Touted as the "largest youth parade in the country," this year's Days of '47 Youth Parade was held July 19 to the theme, "Still Pioneering Together."
In close to 60 entries, more than 5,000 children participated from Church stakes, community groups and schools in and around the Salt Lake City area, walked the four-block stretch of downtown Salt Lake City with flags, banners, kazoos and sock puppets in hand to celebrate their pioneer heritage.
Becky Edwards, Youth Parade Chairman, said each year the Days of '47 celebration tries to include a broader spectrum of the community while remaining true to Utah's pioneer heritage. "It's really like a Founder's Day celebration for the state of Utah," said Sister Edwards, "that should include, and does include, all the residents and not just people who have heritage that goes back to those early folks in 1847."
Ethnic entries in the parade included, among others, groups from Argentina, Vietnam, the Philippines, Rwanda and Bulgaria.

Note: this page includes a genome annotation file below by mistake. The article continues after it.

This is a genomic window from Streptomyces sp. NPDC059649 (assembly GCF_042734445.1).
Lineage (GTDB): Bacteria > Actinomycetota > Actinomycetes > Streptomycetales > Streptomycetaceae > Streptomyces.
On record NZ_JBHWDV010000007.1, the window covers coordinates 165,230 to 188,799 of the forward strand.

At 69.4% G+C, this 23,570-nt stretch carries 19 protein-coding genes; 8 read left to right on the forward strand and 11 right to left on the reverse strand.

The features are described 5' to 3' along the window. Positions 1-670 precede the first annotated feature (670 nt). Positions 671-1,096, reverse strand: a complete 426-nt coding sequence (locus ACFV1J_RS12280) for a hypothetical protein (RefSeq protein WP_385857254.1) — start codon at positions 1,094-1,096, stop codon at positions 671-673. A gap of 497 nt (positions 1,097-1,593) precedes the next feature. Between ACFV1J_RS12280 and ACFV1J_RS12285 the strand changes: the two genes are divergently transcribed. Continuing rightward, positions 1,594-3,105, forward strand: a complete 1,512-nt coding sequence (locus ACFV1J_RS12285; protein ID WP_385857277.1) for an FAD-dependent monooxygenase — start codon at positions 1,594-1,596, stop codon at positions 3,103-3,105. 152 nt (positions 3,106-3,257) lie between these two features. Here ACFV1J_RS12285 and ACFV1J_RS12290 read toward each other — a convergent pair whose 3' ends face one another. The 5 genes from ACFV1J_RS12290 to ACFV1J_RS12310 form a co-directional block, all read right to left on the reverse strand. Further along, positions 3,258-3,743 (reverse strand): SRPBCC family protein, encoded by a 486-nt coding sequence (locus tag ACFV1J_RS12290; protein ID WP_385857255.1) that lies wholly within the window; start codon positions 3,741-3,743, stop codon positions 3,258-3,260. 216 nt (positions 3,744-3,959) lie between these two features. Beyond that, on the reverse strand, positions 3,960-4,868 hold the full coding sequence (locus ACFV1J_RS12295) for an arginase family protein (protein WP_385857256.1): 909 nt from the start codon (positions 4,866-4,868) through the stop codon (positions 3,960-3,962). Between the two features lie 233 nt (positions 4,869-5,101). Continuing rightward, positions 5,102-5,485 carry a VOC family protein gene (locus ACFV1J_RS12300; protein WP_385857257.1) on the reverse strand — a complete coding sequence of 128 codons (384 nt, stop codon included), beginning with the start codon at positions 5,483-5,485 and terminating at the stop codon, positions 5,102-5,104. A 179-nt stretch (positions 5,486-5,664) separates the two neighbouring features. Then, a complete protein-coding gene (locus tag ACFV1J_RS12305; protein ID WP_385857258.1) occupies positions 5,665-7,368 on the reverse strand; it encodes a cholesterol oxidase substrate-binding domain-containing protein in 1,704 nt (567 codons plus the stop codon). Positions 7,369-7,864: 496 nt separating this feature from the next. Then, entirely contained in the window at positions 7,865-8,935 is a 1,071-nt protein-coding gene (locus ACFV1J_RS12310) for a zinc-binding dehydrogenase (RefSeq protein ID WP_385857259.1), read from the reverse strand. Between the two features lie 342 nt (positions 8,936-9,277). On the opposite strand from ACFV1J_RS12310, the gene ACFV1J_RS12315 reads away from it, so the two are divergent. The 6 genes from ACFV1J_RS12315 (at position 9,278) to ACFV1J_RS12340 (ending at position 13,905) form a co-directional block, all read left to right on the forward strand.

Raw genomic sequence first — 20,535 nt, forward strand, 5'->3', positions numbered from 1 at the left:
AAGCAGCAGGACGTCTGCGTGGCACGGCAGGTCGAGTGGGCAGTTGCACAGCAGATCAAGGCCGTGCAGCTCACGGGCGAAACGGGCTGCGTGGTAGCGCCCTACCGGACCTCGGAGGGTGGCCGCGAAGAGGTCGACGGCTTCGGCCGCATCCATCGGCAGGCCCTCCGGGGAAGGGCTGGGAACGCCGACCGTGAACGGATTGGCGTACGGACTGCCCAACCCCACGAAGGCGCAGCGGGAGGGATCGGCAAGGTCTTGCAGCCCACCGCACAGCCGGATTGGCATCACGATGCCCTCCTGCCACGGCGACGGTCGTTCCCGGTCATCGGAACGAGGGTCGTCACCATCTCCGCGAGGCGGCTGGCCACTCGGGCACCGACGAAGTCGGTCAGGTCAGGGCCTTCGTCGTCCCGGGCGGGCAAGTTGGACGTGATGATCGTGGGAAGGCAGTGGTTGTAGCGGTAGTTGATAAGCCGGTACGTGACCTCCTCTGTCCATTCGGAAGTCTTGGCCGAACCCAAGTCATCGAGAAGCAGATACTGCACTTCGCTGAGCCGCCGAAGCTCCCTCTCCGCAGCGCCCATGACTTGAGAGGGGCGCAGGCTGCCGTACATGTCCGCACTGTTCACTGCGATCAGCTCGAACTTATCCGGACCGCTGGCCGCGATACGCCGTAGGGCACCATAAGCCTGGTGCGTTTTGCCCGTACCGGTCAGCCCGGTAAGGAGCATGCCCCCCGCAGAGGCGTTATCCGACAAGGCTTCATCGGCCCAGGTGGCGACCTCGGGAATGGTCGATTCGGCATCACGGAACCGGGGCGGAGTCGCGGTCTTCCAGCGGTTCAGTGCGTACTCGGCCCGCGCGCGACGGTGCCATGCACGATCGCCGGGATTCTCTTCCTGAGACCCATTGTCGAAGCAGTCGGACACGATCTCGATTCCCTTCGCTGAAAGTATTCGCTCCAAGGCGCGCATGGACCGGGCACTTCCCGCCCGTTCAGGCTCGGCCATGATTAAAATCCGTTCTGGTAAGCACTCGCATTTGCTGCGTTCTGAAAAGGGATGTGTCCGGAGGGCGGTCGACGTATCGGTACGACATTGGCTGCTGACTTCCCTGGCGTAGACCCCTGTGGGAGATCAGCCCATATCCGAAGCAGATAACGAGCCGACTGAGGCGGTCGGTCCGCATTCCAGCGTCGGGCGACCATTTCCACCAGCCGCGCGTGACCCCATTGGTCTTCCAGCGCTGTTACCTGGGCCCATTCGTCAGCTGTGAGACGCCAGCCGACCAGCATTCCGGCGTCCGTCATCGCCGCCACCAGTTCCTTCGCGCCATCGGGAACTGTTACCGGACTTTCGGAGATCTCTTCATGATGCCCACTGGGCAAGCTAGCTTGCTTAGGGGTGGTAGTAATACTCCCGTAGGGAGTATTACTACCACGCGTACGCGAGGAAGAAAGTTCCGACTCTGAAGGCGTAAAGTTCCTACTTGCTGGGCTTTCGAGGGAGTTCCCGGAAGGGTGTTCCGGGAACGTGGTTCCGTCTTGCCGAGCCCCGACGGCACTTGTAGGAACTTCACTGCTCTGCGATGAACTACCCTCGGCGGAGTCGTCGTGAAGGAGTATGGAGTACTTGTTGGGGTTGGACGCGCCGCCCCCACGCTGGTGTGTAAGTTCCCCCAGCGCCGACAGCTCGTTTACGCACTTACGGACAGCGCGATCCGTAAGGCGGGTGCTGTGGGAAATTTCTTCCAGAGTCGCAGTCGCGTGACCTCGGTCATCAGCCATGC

Gloria Nduwimana, 10, moved to Utah from Burundi just over a year ago. She and five other children marched in the parade playing the ingoma drums as they represented the Rwandese Traditional Dance Group of Central Africa.
Each stake involved finds a way to individualize the parade theme to experiences and heritage. The Sandy Utah Crescent North Stake did this with a gigantic, fully rotating smiley face float. Inspired by the Primary song, "If You Chance To Meet A Frown," the young members of the stake reminded spectators of pioneer children and their good attitudes and how they were able to endure many trials.
Stakes in the Utah Salt Lake City Area get to participate every eight years or so, according to Sister Edwards. When their turn comes, they work very hard to make it a meaningful experience for the children. "It's more than just showing up the day of the parade and walking four blocks. They use it as a framework for teaching over a period of time, some kind of gospel principle. Those are the ones that will be remembered years, even decades later."
Emily Adair of the Winder 5th, Salt Lake Winder Stake, walked with her children, Ethan, 6, and Ashley, 4, and said the youngsters were sure the pioneers took planes or cars or perhaps a train. "No," said Sister Adair, "they walked just like this." Walking under the near-100-degree weather, the young paraders simply responded with a somber, "Wow."
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